Moon’s twin … Amazing asteroid that has disappeared behind Mars 4 billion years ago


An international team of researchers discovered an asteroid located behind Mars, whose formation strikingly resembles the formation of the Moon, and scientists believe that this asteroid may originally be an ancient piece of moon debris separated from it 4 billion years ago during the formation of the moon and other rocky planets in our solar system.

The diameter of this asteroid, which is classified within the Trojan asteroids, is about one kilometer and it was observed 22 years ago, but the new study will be published by the journal “Icarus” in its issue issued in January, revealing the striking similarity between it and the moon.

What are Trojan asteroids?

Trojan asteroids are a class of asteroids that follow planets in their orbits, such as the herd of sheep that follow the Shepherd, and are trapped in “safe gravitational havens” located on the planet’s orbit in two locations in front of the planet.

These sanctuaries, in which the gravitational pull of Mars and the Sun are equal, are called “Lagrangian points” and, to the observer from the Sun, they are separated from the planet by an angle of 60 degrees.


The position of the moon-like asteroid at the “Lagrange” points around Mars (Armagh Observatory)

These objects are of great interest to scientists, as they represent the remaining material from the stage of the formation of the solar system and its early development. Several thousand Trojan asteroids exist along the orbit of the giant planet Jupiter, and a few are in the orbit of Mars, Earth’s neighbor.

A team that includes scientists from Italy, Bulgaria and the United States led by the Armagh and Planetarium Observatory (AOP) in Northern Ireland, according to a statement published by the observatory, studied Trojan asteroids on Mars in an attempt to understand more about the early history of the inner worlds of our solar system, in addition to searching for asteroids from This species may be found on Earth’s orbit.

To find out the composition of Mars’ Trojan asteroids, the team used a spectrometer (X-SHOOTER) installed on the very large European Southern Observatory (VLT) in Chile, which has a diameter of 8 meters, and this device measures the asteroid’s surface reflecting the sun’s rays in different colors.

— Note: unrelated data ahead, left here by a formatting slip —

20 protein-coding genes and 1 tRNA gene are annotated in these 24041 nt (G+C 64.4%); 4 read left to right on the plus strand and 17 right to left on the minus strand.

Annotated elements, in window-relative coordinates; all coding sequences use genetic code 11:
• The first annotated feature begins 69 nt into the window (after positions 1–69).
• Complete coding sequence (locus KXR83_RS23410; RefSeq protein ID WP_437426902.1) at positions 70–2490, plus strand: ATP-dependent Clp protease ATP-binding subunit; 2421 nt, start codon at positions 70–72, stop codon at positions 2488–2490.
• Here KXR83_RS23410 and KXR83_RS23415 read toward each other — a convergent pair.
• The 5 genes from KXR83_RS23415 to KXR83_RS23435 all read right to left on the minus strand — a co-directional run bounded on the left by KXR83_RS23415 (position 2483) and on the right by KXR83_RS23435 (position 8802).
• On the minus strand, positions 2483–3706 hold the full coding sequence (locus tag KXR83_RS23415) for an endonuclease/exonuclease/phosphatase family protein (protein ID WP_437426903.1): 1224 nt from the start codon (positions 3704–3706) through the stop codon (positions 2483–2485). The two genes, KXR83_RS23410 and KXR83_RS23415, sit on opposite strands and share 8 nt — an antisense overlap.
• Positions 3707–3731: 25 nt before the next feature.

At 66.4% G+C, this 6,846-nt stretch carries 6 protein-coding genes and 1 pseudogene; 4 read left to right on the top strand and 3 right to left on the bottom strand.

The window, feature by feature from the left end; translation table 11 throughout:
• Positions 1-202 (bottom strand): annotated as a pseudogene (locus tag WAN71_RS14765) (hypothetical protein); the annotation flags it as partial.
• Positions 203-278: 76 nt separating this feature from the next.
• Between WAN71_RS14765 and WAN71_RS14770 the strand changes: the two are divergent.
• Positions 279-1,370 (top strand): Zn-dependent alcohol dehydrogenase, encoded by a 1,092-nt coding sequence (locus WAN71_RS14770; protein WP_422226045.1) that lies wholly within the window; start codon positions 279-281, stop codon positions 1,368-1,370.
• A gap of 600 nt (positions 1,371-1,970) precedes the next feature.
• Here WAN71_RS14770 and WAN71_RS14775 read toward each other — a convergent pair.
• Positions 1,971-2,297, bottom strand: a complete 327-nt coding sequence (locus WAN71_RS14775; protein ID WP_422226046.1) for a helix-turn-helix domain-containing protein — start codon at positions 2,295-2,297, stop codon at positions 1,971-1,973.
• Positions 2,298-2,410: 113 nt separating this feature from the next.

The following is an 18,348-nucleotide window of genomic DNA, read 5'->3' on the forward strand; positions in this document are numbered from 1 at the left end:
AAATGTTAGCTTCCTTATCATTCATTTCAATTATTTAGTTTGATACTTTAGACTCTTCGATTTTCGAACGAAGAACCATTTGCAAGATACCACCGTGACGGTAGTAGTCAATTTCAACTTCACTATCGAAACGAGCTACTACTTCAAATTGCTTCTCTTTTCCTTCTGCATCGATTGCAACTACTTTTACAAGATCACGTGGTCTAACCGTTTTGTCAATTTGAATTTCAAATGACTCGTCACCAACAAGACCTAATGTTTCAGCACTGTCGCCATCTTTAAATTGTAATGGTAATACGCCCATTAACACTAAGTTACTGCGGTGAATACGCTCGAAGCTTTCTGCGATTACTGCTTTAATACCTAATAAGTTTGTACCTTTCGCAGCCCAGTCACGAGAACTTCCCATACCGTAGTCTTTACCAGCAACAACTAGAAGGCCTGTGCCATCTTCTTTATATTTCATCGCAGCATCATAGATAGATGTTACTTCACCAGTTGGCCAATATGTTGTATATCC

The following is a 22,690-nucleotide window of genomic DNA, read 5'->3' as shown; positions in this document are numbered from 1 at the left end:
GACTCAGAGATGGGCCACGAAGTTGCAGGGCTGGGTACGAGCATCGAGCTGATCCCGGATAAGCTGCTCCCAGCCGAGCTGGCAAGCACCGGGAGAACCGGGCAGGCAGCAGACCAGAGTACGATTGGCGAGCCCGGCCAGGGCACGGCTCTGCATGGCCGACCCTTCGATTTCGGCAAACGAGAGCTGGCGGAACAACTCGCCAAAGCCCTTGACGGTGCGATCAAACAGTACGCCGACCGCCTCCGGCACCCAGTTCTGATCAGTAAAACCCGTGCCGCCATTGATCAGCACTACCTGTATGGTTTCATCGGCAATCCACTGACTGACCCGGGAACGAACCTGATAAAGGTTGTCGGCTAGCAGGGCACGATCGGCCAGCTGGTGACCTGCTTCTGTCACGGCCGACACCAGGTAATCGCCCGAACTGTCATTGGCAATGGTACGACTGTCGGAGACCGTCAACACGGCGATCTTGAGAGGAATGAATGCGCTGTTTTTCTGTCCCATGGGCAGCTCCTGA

After making a comparison with other solar system bodies of known configuration, the team determines whether the asteroid is made of material similar to rocky planets such as Earth, or whether it is formed of carbon and water, which is the typical material for the outer solar system outside Jupiter.


Among the Trojan asteroids that the team examined was the asteroid named (101429) 1998 VF31. Whose color spectrum data showed a composition similar to a common class of meteorites called ordinary chondrites, which are non-metallic, stone meteorites whose properties have not changed since their formation.

The extraordinary ability of VLT to collect light allowed it to collect high-quality data on this asteroid more than ever before.

After combining these new measurements with data previously obtained at the NASA Infrared Telescope facility in Hawaii, the researchers found that the spectrum reflected on the asteroid matched surprisingly and unexpectedly with the spectrum of reflected light on the surface of the moon.

Scientists asked a question, about where this unusual asteroid came from? They found that the closest possibility is that the asteroid separated from the moon after colliding with a large crime 4 billion years ago.

“The space separating the newly formed planets was filled with debris, collisions were common, and large asteroids constantly hit the moon and other planets,” explains Dr. Apostolos Christo, astronomer at AOP and the lead author of the research.

“It could be that a fragment of this collision reached Mars’ orbit when the planet was still forming and was trapped in Trojan clouds,” he says.

 But scientists do not rule out other possibilities, including that it is just an asteroid that resembles regular chondritic meteorites, which acquired their moon-like appearance through eons of exposure to solar radiation, a process called space weathering.

It is also possible that a piece separated from Mars itself due to the presence of a large proportion of pyroxene in its composition, which is a mineral found in the outer layer or the crust of objects the size of the planet.

And Mars, like the moon and the earth, suffered collisions with other objects early in its history.

Regardless of the source of this amazing asteroid, continuing work on exploring this class of objects will allow in the future to obtain more accurate information about the composition of the solar system at an early stage of its formation.

Sources: NASA, Armagh and Planetarium Observatory